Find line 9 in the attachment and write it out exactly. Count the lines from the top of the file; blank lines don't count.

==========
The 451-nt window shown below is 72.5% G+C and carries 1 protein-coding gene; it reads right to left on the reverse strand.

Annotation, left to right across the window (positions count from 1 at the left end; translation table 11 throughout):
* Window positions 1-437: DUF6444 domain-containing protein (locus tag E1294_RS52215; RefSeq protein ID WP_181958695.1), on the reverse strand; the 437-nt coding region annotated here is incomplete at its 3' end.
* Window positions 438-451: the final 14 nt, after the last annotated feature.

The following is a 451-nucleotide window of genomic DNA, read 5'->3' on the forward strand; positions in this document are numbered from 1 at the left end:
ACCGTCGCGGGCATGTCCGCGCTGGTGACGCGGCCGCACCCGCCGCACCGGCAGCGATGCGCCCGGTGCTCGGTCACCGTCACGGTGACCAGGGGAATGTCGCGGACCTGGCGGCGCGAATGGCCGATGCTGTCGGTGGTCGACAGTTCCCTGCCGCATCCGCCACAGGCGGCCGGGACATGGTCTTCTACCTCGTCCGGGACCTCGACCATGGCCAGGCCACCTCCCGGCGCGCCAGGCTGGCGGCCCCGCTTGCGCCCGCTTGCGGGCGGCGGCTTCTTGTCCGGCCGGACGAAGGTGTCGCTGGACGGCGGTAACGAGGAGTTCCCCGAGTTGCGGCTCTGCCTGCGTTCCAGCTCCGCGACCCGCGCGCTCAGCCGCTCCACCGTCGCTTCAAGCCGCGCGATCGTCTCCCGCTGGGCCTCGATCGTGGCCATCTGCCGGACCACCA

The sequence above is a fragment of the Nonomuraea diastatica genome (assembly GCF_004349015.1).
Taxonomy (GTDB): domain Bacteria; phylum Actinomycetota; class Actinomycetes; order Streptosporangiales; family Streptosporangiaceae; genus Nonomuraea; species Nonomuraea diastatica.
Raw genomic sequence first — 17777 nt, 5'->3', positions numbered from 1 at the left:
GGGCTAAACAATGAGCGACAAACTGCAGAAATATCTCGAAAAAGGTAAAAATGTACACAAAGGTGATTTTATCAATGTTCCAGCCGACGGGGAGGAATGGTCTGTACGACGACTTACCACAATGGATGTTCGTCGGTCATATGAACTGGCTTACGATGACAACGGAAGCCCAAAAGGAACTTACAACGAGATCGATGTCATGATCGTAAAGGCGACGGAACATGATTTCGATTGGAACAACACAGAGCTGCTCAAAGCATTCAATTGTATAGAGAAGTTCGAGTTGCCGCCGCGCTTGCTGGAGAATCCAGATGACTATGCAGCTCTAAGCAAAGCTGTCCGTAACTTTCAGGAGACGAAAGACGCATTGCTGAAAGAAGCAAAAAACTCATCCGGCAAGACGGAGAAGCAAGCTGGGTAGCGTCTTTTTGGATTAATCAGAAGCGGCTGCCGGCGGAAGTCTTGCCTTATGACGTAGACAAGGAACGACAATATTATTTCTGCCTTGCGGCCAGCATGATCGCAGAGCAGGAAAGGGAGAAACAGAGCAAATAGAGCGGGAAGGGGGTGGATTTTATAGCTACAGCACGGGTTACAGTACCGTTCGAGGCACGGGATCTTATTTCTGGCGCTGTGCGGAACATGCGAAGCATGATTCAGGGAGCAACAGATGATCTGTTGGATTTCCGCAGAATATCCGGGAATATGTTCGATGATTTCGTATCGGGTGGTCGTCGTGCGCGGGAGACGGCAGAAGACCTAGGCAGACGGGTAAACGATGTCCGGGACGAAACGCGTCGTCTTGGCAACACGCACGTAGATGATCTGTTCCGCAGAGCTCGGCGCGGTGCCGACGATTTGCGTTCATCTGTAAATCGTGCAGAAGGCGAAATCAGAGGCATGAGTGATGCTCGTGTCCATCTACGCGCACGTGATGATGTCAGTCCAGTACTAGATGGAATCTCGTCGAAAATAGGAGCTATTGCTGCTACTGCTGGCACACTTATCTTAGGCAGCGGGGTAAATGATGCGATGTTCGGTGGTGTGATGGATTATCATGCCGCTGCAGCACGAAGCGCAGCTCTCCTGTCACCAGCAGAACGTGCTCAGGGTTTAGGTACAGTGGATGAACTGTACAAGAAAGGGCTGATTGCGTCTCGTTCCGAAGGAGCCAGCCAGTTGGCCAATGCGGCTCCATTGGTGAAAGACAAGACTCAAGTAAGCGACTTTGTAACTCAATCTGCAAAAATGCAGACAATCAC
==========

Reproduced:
Raw genomic sequence first — 17777 nt, 5'->3', positions numbered from 1 at the left: